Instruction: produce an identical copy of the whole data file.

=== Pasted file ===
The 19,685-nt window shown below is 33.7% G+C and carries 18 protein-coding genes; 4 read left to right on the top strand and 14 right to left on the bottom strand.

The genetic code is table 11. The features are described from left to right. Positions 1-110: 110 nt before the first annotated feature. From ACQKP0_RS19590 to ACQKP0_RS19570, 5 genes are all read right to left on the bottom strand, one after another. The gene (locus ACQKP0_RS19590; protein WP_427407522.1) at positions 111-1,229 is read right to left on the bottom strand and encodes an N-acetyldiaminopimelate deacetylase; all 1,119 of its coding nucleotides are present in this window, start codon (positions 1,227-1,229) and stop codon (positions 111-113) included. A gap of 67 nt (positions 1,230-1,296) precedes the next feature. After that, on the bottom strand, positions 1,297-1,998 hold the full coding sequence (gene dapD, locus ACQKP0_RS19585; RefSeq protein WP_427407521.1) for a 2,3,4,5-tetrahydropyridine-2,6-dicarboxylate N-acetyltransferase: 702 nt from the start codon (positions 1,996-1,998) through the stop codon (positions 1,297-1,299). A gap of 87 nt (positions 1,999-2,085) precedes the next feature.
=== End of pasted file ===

The 19,685-nt window shown below is 33.7% G+C and carries 18 protein-coding genes; 4 read left to right on the top strand and 14 right to left on the bottom strand.

The genetic code is table 11. The features are described from left to right. Positions 1-110: 110 nt before the first annotated feature. From ACQKP0_RS19590 to ACQKP0_RS19570, 5 genes are all read right to left on the bottom strand, one after another. The gene (locus ACQKP0_RS19590; protein WP_427407522.1) at positions 111-1,229 is read right to left on the bottom strand and encodes an N-acetyldiaminopimelate deacetylase; all 1,119 of its coding nucleotides are present in this window, start codon (positions 1,227-1,229) and stop codon (positions 111-113) included. A gap of 67 nt (positions 1,230-1,296) precedes the next feature. After that, on the bottom strand, positions 1,297-1,998 hold the full coding sequence (gene dapD, locus ACQKP0_RS19585; RefSeq protein WP_427407521.1) for a 2,3,4,5-tetrahydropyridine-2,6-dicarboxylate N-acetyltransferase: 702 nt from the start codon (positions 1,996-1,998) through the stop codon (positions 1,297-1,299). A gap of 87 nt (positions 1,999-2,085) precedes the next feature.